As professionals, we cannot wait for our campus administrators, district supervisors or the Texas Education Agency to tell us what we need to learn in order to stay current in our practice and pedagogy. We live in a world where — like our students — we can learn anywhere, anytime, from the best practitioners that our profession has to offer. UTA’s New Teacher Blog is an excellent example of the portability of professional development. It has been my privilege to contribute to that blog, and I understand the text of what I am sharing with you today will be published there following graduation.

Let me tell you something else I’ve experienced: the negative teachers in our profession are not on Twitter, but the positive ones help dominate this social media platform as a point of professional learning.

I became a teacher for some of the same reasons as you: summers off, free pizza and donuts, and the chance to earn free jeans passes. And let’s not forget spring break. No, I became a public school teacher because of a deeply ingrained ethical conviction that I owed something to my community that as a Christian I was bound to give.

You should know that teaching is my second career — one that has embraced me almost as much as I have embraced it. I have been blessed with some incredible peers and mentors over the past 20+ plus years. In the fall of 1995,

I stood in the high school gym at C.E. Byrd High School in Shreveport, Louisiana, amid the pandemonium of my first high school pre-football game pep rally. I was a 40-year-old first year teacher. Since that time I have felt the sadness of losing students to drive-by shootings, the panic of having an entire classroom of 15-year-olds ridicule me, and the discouragement of knowing that some students will not be successful, no matter what I do. I have also lived to teach seventh grade English to all four siblings from the same family, and I have known the thrill of watching a former student overcome parental abandonment and homeless to receive a full ride college scholarship. You have chosen a career that is not always easy, but one that will reward you in wonderfully unexpected ways.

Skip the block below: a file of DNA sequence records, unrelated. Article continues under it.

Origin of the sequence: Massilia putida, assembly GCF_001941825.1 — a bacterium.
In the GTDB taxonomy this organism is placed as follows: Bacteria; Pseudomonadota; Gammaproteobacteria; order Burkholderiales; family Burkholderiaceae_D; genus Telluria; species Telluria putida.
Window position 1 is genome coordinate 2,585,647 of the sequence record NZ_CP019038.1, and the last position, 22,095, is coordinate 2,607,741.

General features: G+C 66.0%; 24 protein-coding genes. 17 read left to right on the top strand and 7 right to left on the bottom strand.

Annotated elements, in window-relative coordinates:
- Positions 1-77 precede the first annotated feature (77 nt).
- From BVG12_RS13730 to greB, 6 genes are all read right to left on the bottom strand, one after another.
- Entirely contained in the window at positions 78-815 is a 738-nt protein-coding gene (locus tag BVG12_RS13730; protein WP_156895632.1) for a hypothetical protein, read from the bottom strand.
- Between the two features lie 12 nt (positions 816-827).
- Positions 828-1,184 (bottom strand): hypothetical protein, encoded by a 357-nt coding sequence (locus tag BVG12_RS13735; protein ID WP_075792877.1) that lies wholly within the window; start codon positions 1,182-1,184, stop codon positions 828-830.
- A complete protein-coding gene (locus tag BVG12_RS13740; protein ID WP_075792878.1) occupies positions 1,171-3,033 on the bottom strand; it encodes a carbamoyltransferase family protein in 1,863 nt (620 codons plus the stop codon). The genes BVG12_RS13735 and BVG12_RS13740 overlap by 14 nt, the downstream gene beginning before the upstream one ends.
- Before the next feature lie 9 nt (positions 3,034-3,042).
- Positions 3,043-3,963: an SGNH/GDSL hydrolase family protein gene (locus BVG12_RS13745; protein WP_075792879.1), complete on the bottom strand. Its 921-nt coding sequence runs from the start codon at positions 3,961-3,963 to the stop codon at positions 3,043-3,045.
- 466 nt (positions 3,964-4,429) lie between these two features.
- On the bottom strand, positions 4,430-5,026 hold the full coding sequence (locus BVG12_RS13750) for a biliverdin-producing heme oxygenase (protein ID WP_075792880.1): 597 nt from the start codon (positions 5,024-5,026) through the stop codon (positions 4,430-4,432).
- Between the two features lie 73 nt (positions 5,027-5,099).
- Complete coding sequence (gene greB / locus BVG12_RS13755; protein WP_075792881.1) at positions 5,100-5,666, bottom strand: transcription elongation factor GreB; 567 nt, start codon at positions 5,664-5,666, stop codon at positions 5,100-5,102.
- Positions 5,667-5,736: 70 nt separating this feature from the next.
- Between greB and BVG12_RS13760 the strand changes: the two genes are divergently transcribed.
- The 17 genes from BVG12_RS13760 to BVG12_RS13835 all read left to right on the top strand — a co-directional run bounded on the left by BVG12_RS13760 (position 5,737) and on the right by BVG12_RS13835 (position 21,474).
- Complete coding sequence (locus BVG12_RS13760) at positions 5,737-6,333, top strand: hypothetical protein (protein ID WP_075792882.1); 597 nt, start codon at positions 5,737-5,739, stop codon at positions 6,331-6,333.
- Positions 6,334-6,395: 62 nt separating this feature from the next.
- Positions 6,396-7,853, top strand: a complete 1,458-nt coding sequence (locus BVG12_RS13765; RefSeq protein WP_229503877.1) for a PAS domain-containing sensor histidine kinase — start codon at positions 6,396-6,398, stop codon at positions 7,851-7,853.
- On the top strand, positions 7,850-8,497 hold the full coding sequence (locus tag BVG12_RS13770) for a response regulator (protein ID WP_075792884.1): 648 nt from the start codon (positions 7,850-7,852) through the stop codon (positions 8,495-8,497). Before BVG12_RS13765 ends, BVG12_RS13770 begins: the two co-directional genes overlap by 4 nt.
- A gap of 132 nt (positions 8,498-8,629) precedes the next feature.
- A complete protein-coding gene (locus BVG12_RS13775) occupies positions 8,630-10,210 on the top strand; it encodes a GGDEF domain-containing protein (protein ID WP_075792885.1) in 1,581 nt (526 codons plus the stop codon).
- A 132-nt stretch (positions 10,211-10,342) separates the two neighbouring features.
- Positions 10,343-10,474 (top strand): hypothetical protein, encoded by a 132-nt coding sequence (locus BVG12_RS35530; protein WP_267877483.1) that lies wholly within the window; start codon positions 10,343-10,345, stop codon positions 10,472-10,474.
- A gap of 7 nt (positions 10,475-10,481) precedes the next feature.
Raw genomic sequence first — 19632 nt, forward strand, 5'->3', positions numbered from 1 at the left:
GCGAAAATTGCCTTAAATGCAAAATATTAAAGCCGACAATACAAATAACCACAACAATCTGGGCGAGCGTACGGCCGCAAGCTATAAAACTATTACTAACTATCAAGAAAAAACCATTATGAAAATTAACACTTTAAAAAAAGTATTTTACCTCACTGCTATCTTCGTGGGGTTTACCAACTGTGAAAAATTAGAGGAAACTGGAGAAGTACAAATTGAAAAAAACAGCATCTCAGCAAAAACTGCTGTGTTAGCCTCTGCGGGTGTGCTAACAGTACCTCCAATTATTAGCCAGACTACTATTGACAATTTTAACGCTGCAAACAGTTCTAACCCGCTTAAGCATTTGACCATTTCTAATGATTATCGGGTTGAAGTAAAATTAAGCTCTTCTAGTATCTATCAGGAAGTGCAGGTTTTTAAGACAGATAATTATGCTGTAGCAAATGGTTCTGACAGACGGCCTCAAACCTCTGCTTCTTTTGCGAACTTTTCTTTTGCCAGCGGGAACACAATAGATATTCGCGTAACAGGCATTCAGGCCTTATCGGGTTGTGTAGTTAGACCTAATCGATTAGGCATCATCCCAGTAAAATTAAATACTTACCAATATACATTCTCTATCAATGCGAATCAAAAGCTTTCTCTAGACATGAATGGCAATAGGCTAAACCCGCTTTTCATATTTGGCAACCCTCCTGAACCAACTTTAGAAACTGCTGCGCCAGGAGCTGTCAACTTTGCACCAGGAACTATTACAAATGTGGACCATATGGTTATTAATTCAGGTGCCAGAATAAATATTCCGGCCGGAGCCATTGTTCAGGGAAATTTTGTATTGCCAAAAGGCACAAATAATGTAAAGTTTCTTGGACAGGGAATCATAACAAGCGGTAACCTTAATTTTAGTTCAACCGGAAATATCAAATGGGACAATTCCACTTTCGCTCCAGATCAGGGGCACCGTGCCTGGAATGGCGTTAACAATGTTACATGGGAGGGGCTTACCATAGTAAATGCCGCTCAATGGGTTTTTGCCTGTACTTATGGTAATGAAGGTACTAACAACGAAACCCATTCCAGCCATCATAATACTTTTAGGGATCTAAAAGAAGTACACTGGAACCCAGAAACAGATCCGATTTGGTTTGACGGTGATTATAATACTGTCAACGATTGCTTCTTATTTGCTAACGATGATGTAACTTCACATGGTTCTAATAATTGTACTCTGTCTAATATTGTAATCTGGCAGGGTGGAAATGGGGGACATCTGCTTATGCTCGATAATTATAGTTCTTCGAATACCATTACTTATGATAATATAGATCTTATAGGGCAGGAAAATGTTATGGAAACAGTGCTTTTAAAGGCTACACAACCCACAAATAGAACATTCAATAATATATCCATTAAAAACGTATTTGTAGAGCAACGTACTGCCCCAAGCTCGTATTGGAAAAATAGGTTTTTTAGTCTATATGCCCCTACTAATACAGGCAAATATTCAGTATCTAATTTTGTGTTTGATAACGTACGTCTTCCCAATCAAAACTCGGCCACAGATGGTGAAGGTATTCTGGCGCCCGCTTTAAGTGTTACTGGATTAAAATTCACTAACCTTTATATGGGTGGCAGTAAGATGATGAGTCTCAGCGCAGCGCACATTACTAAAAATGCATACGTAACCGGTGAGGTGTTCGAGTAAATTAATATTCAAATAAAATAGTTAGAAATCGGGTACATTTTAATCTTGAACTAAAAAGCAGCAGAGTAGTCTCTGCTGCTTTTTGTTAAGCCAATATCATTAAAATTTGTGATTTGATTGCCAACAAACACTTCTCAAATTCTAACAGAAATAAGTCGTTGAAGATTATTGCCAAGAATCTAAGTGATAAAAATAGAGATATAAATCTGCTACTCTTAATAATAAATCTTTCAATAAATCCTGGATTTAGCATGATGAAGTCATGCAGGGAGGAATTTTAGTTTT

I do not remember who won that football game 22 years ago, but I do remember what I said to a fellow teacher standing next to me at that pep rally. It is as true for me today as it was then. “I can’t believe they are going to pay me to do this.” Welcome to the wonderful world of professional education. Thank you for allowing me to share the joys of teaching with you this afternoon, and welcome to the family.